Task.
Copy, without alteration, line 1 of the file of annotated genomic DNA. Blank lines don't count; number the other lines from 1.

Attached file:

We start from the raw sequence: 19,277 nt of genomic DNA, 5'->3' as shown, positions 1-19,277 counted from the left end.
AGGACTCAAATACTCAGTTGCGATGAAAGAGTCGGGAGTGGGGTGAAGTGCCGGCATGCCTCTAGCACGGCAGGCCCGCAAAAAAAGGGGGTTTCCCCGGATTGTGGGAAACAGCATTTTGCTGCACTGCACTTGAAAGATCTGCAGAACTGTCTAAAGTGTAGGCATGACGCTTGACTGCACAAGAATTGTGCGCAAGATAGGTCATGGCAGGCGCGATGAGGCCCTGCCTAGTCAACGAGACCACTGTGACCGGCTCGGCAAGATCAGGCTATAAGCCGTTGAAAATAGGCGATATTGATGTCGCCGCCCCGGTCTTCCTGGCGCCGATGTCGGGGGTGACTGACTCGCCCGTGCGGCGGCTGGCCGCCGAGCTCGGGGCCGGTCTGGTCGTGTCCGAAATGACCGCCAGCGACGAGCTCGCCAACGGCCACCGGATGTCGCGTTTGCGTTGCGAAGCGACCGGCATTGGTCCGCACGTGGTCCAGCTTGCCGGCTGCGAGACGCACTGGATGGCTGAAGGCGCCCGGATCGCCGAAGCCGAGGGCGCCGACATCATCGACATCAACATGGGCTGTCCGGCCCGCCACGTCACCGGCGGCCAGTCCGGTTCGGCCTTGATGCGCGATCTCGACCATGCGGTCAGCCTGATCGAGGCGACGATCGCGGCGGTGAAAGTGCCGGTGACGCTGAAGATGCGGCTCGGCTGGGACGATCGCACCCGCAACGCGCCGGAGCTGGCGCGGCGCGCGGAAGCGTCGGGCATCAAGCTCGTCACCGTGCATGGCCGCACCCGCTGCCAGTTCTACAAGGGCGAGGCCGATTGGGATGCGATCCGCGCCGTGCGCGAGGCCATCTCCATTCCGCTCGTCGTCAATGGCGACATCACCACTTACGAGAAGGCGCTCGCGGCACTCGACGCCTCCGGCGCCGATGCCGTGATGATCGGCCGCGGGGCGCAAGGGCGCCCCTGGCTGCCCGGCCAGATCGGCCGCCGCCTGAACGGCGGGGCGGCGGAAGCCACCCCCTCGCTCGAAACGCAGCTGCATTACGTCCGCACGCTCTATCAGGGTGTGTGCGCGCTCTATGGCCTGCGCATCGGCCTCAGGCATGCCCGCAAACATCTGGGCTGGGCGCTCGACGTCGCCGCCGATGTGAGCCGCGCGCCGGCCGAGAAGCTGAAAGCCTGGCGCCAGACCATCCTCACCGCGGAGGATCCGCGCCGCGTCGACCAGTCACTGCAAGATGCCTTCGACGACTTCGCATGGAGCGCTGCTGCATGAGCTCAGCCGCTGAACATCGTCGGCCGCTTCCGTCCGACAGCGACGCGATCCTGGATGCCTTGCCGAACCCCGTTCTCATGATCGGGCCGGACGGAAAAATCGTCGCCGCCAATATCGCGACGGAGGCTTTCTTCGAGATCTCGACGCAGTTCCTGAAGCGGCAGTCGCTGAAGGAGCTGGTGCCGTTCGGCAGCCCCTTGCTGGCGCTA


We start from the raw sequence: 19,277 nt of genomic DNA, 5'->3' as shown, positions 1-19,277 counted from the left end.